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Bug Bounties Don't Help If Bugs Never Run Out

twistedcubic Wow (200 comments)

I wonder if there is anything good to read over at soylentnews.org?

10 hours ago

Apple: Dumb As a Patent Trolling Fox On iPhone Prior Art?

twistedcubic Re:Why it's non-obvious over Microsoft's prior art (408 comments)

Apple was trying to come up with a way to prevent butt-dialing and other unwanted device actions... Microsoft's video doesn't really show a slider. It shows touch buttons that look visually like sliders. But you can trip them just by touching in the active area for the desired state. This is shown in the video where the demonstrator runs their finger down a column of switches and they all switch. Apple requires an explicit "click and drag" operation to unlock.

Could you watch the video at 2:52 and explain how this is different from what you describe? Here is a quote from the video at 3:04:

"Having to use the sliding gesture makes the toggle slightly more difficult to use, but greatly reduce the chances of inadvertently switch the toggle."

Clearly, Apple won't be hiring you to represent them :)

about two weeks ago

Apple: Dumb As a Patent Trolling Fox On iPhone Prior Art?

twistedcubic "Sweeping of the toggles" at 5:45 in the video (408 comments)

This is very cool. Seriously, if only she had discovered this 20 years later, she would be a millionaire!

about two weeks ago

WSJ: Prepare To Hang Up the Phone — Forever

twistedcubic Re:Hello 911? (449 comments)

This is not how it works. I've called 911 on a cell recently, and on a land line around 10 years ago.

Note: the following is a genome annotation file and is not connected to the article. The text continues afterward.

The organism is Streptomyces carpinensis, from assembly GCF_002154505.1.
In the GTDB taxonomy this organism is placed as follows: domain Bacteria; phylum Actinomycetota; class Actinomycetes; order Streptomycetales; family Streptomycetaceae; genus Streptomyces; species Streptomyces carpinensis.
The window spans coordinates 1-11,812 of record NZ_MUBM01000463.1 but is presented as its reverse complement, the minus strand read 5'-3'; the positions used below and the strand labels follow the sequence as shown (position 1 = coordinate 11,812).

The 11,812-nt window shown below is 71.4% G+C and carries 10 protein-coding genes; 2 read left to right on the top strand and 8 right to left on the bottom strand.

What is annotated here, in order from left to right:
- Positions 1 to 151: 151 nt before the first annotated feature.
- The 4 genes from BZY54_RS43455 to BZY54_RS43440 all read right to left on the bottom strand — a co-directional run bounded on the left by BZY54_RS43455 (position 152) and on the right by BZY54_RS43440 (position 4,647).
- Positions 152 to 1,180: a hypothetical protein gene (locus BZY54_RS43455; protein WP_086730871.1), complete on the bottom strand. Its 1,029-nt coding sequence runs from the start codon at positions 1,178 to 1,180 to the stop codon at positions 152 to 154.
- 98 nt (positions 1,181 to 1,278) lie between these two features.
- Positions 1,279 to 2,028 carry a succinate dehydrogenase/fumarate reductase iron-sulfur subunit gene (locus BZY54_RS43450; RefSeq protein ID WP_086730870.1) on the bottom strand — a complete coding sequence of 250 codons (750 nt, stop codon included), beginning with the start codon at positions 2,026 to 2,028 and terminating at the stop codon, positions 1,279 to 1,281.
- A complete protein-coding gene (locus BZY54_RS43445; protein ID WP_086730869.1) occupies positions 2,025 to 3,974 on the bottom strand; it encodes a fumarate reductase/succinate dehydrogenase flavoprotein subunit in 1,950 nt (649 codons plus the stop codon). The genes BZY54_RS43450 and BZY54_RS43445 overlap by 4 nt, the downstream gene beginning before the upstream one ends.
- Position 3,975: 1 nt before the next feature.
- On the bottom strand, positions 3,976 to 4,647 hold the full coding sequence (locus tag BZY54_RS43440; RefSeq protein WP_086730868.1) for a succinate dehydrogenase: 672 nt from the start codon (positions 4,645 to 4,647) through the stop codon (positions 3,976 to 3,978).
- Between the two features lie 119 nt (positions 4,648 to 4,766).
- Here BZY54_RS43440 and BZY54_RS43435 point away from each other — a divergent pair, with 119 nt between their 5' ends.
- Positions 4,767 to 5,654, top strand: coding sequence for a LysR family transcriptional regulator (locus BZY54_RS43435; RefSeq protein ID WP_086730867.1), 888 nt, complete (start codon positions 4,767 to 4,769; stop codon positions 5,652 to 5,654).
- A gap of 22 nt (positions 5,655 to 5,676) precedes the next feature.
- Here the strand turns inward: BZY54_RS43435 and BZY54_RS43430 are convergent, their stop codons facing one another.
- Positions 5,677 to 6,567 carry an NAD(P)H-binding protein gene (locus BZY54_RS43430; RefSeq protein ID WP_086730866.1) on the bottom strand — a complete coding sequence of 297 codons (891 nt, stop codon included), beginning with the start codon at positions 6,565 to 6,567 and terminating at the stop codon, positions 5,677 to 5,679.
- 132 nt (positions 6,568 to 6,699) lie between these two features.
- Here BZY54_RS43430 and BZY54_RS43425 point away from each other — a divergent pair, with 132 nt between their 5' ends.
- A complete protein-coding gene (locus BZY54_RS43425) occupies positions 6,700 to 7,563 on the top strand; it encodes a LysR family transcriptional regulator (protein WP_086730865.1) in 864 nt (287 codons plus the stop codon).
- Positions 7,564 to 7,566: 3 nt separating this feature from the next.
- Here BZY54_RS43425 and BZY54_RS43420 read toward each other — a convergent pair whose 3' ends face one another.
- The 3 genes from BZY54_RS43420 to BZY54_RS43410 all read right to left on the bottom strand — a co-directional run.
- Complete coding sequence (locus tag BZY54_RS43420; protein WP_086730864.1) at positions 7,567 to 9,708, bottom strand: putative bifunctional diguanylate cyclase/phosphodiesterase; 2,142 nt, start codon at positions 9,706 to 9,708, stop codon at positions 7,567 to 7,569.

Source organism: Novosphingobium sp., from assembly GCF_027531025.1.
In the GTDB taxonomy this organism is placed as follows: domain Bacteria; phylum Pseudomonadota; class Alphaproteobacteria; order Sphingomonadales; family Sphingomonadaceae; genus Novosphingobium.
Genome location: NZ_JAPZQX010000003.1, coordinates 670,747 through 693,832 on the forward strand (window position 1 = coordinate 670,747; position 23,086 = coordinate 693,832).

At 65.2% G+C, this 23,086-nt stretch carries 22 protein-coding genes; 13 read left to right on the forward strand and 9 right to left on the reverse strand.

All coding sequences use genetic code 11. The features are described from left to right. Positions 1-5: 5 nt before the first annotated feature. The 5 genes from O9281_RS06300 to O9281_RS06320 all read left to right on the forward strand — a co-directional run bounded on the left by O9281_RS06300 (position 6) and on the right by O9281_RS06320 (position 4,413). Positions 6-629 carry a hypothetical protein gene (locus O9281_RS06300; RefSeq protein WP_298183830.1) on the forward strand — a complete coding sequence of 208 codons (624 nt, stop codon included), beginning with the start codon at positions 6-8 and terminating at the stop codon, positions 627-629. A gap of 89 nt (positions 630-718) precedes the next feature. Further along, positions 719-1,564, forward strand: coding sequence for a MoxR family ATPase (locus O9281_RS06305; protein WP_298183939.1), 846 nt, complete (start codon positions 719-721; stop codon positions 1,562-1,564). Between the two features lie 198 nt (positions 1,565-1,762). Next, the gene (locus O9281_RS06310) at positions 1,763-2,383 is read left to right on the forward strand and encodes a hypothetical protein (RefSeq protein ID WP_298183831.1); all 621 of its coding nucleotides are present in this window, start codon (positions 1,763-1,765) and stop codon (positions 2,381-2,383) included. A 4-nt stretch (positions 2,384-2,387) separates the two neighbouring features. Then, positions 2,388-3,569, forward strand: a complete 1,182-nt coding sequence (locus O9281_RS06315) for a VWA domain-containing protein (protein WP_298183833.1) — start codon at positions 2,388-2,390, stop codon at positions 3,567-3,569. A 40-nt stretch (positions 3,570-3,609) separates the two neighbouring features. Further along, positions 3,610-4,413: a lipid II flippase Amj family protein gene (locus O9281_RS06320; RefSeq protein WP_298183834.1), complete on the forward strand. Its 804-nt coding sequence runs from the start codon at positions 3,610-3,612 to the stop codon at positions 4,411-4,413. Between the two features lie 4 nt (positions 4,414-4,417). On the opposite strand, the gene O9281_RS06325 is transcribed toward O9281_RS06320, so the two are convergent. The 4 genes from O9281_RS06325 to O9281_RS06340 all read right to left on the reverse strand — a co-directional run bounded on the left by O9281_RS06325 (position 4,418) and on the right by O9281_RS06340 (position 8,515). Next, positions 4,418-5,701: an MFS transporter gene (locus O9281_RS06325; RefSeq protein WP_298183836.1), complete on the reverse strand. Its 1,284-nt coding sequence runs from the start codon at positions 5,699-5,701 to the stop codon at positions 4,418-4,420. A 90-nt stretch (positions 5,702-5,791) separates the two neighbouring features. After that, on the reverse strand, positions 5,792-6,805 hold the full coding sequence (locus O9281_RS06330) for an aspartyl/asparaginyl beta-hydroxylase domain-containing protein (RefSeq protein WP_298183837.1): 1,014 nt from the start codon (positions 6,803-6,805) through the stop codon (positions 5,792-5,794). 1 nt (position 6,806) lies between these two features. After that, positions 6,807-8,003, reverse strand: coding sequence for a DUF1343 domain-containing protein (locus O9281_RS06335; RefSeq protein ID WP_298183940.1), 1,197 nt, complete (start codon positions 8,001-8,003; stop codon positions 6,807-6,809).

When I called on the land line, the operator asked, "Are you MY NAME?", which means she had my information INSTANTLY.
When I called on a "smart" phone, I had to tell the operator where I was, so she could forward me to the right jurisdiction, and there was a little hold time.
To me, this is a big difference, because the time I called 911 on the land line, there were two men trying to break my door down, and being put on hold would not have improved my confidence.

about three weeks ago

Tesla Model S Gets Titanium Underbody Shield, Aluminum Deflector Plates

twistedcubic How futuristic (314 comments)

Tesla Model S Gets Titanium Underbody Shield, Aluminum Deflector Plates

This sounds more like a starship upgrade than a car upgrade.

about three weeks ago

Malware Attack Infected 25,000 Linux/UNIX Servers

twistedcubic Re:You know *nothing* about security (220 comments)

A correction:

6) Private keys can (and should be) protected with passwords, making them in effect a form of two-factor authentication (you HAVE the key, you KNOW its password). Passwords are a single factor.

The authentication tokens in "two-factor" authentication should be independent, and both should be required for access. Encrypting a key does not increase the number of tokens required for authentication.

about a month ago

Malaysian Flight Disappearance 'Deliberate'

twistedcubic Re:Watch out (436 comments)

...he wanted to nuke Israel (it doesn't matter if that was a mistranslation)

You claim a man said something, then you say it doesn't matter if he did not. I find your powers of reasoning quite compelling.

about a month ago

Is the New "Common Core SAT" Bill Gates' Doing?

twistedcubic Re:The danger of commonality (273 comments)

Teachers are allowed to choose works, questions, problems, and other material to teach those standards.

This is not true. This is not true at all. In fact, the opposite is true.

about a month ago

Ask Slashdot: Online, Free Equivalent To a CompSci BS?

twistedcubic More Mathematics (197 comments)

Why not get a masters degree in mathematics (non-Ed)? While taking classes in higher mathematics you will encounter problems where you can apply your programming skills. And since you're a math teacher, taking more mathematics classes will make you a better mathematics teacher (yes, I know this is generally considered false). Also, it will improve your career opportunities in mathematics. Even if your current job is great, people in the real world get jealous of smart people and try hard to derail their success, ESPECIALLY in the education world.

about a month ago

Whole Foods: America's Temple of Pseudoscience

twistedcubic Re:Why single out Whole Foods? (794 comments)